Swimming SVG is a sport or sports discipline, which consists in overcoming swimming for the least time of various distances. At the same time, in an underwater position, the current rules now allow swimming not more than 15 m after the start or turn (in brass swimming, such a restriction is formulated differently); speed scuba diving refers not to swimming, but to underwater sports.
Swimming is also an integral part of modern pentathlon (200 m swimming), triathlon (various open water distances) and some applied multisport events.
Swimming SVG History
Drawings on archaeological finds testify that people in Ancient Egypt, Assyria, Phoenicia and many other countries were able to swim a few millennia before Christ, and the ways of swimming known to them resembled the modern rabbit and brother. At that time, navigation was purely applied in fishing, waterfowl hunting, underwater fishing, and military activities. In ancient Greece swimming became an important means of physical education.
The first Swimming SVG competitions date back to the turn of the XV-XVI centuries (so, in 1515, swimming competitions were held in Venice). The first sports organization of swimmers appeared in England in 1869 (“Association of the England Swimming Fans”), followed by similar organizations in Sweden (1882), Germany, Hungary (1886), France (1887), the Netherlands, the United States (1888), New Zealand (1890), Russia (1894), Italy, Austria (1899) … The growth of popularity of sports swimming at the end of the XIX century is associated with the beginning of construction of artificial swimming pools.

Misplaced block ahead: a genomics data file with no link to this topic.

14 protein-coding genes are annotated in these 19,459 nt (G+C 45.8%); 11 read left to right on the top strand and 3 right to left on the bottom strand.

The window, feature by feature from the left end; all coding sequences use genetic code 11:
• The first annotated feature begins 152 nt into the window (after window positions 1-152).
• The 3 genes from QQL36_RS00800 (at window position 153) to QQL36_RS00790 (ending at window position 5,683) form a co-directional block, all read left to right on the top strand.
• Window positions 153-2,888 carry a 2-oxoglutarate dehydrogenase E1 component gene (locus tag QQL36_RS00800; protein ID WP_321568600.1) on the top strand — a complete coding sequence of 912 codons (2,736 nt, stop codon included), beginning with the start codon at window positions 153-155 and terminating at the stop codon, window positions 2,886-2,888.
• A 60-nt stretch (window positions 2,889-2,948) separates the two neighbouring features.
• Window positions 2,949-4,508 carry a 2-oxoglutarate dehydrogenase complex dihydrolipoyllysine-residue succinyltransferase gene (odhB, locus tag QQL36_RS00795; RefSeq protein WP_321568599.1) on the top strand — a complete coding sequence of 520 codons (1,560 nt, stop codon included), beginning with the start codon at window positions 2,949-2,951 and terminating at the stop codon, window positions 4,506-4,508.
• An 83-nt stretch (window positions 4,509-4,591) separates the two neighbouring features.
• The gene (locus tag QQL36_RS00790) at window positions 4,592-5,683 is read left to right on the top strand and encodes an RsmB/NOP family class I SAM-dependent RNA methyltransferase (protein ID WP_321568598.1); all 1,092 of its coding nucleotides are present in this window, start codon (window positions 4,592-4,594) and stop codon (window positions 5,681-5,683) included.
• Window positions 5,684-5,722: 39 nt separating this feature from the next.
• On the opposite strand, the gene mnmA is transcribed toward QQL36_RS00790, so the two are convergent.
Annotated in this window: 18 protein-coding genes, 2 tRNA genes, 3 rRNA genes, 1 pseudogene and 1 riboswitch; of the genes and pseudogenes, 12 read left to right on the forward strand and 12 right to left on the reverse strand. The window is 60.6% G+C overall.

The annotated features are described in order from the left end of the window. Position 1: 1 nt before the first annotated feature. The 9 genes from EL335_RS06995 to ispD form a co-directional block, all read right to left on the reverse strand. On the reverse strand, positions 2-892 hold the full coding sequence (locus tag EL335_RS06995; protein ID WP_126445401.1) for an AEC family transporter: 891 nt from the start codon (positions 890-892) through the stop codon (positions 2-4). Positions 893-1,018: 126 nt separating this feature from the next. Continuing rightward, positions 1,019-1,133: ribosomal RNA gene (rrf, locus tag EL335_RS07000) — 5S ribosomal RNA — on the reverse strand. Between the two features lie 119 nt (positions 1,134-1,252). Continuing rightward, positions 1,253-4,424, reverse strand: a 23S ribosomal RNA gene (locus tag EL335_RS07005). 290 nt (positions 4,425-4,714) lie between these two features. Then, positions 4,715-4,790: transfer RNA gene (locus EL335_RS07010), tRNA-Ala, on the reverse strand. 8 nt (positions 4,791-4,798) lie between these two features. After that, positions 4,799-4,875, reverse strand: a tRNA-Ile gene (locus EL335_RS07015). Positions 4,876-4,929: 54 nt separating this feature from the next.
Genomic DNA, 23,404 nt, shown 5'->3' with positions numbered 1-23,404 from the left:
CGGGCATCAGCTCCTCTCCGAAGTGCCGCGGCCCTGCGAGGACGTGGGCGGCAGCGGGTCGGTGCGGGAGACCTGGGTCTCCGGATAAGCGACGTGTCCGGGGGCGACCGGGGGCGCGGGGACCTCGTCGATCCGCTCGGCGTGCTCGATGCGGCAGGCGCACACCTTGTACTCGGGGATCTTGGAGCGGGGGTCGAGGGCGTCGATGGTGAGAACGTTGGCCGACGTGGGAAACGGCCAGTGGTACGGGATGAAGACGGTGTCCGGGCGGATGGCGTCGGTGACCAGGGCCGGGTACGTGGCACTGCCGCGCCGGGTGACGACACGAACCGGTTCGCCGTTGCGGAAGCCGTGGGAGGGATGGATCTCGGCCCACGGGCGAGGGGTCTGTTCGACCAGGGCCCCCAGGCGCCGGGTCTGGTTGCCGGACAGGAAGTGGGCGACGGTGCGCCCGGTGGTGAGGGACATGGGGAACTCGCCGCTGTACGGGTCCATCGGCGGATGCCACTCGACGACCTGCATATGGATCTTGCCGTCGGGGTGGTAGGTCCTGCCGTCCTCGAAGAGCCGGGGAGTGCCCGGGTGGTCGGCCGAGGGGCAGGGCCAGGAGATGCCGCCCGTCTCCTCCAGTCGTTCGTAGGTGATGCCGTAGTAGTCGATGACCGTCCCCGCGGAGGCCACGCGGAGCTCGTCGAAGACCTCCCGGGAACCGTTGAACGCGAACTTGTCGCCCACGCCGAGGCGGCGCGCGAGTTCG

In 1889, major international competitions were held in Vienna with the participation of athletes from several European countries, and then they began to be held regularly and were called the “European Championship”. In 1896, swimming was included in the program of the first Olympic Games, and since then has always been part of the Olympic program.
Before the 1908 Olympic Games, FINA developed and approved the “FINA Rules”, which included a list of courses to be used in competitions, the order of acquisition and conduct of swimmings, the order of registration of world records. At the same time, the first world records in swimming were registered, the earliest of which was the result of Zoltan Halmai in the 100 m freestyle (1.05.8), shown on December 3, 1905 in Vienna.